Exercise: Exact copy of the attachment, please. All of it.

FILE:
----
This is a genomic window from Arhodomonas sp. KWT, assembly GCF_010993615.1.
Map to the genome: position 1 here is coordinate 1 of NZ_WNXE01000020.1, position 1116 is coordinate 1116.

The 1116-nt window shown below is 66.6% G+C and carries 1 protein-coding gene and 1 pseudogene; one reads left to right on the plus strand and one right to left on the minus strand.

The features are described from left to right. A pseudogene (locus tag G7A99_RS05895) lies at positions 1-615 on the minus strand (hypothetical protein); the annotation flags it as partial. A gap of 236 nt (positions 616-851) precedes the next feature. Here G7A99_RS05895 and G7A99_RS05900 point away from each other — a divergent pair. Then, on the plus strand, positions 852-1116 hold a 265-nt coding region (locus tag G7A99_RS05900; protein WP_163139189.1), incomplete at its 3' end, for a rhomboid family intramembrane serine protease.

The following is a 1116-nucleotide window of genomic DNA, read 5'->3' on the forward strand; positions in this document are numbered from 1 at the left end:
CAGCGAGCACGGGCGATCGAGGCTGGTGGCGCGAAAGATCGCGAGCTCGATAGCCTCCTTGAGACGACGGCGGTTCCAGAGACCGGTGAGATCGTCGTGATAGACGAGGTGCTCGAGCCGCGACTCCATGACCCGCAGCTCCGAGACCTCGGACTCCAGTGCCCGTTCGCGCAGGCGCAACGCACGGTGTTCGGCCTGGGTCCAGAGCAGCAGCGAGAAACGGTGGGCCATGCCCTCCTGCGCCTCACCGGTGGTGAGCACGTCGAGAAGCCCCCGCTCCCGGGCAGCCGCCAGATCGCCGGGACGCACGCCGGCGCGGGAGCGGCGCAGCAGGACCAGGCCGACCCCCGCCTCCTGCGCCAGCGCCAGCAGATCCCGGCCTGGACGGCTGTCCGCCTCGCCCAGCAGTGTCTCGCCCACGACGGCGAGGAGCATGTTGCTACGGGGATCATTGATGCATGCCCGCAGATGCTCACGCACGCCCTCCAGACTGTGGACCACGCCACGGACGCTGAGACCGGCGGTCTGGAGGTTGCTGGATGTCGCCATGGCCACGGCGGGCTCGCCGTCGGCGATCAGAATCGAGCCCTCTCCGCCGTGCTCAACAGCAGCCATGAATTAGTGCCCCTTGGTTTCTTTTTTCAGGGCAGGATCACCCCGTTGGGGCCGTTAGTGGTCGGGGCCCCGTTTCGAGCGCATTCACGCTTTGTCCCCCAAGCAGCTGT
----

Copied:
This is a genomic window from Arhodomonas sp. KWT, assembly GCF_010993615.1.
Map to the genome: position 1 here is coordinate 1 of NZ_WNXE01000020.1, position 1116 is coordinate 1116.

The 1116-nt window shown below is 66.6% G+C and carries 1 protein-coding gene and 1 pseudogene; one reads left to right on the plus strand and one right to left on the minus strand.

The features are described from left to right. A pseudogene (locus tag G7A99_RS05895) lies at positions 1-615 on the minus strand (hypothetical protein); the annotation flags it as partial. A gap of 236 nt (positions 616-851) precedes the next feature. Here G7A99_RS05895 and G7A99_RS05900 point away from each other — a divergent pair. Then, on the plus strand, positions 852-1116 hold a 265-nt coding region (locus tag G7A99_RS05900; protein WP_163139189.1), incomplete at its 3' end, for a rhomboid family intramembrane serine protease.

The following is a 1116-nucleotide window of genomic DNA, read 5'->3' on the forward strand; positions in this document are numbered from 1 at the left end:
CAGCGAGCACGGGCGATCGAGGCTGGTGGCGCGAAAGATCGCGAGCTCGATAGCCTCCTTGAGACGACGGCGGTTCCAGAGACCGGTGAGATCGTCGTGATAGACGAGGTGCTCGAGCCGCGACTCCATGACCCGCAGCTCCGAGACCTCGGACTCCAGTGCCCGTTCGCGCAGGCGCAACGCACGGTGTTCGGCCTGGGTCCAGAGCAGCAGCGAGAAACGGTGGGCCATGCCCTCCTGCGCCTCACCGGTGGTGAGCACGTCGAGAAGCCCCCGCTCCCGGGCAGCCGCCAGATCGCCGGGACGCACGCCGGCGCGGGAGCGGCGCAGCAGGACCAGGCCGACCCCCGCCTCCTGCGCCAGCGCCAGCAGATCCCGGCCTGGACGGCTGTCCGCCTCGCCCAGCAGTGTCTCGCCCACGACGGCGAGGAGCATGTTGCTACGGGGATCATTGATGCATGCCCGCAGATGCTCACGCACGCCCTCCAGACTGTGGACCACGCCACGGACGCTGAGACCGGCGGTCTGGAGGTTGCTGGATGTCGCCATGGCCACGGCGGGCTCGCCGTCGGCGATCAGAATCGAGCCCTCTCCGCCGTGCTCAACAGCAGCCATGAATTAGTGCCCCTTGGTTTCTTTTTTCAGGGCAGGATCACCCCGTTGGGGCCGTTAGTGGTCGGGGCCCCGTTTCGAGCGCATTCACGCTTTGTCCCCCAAGCAGCTGT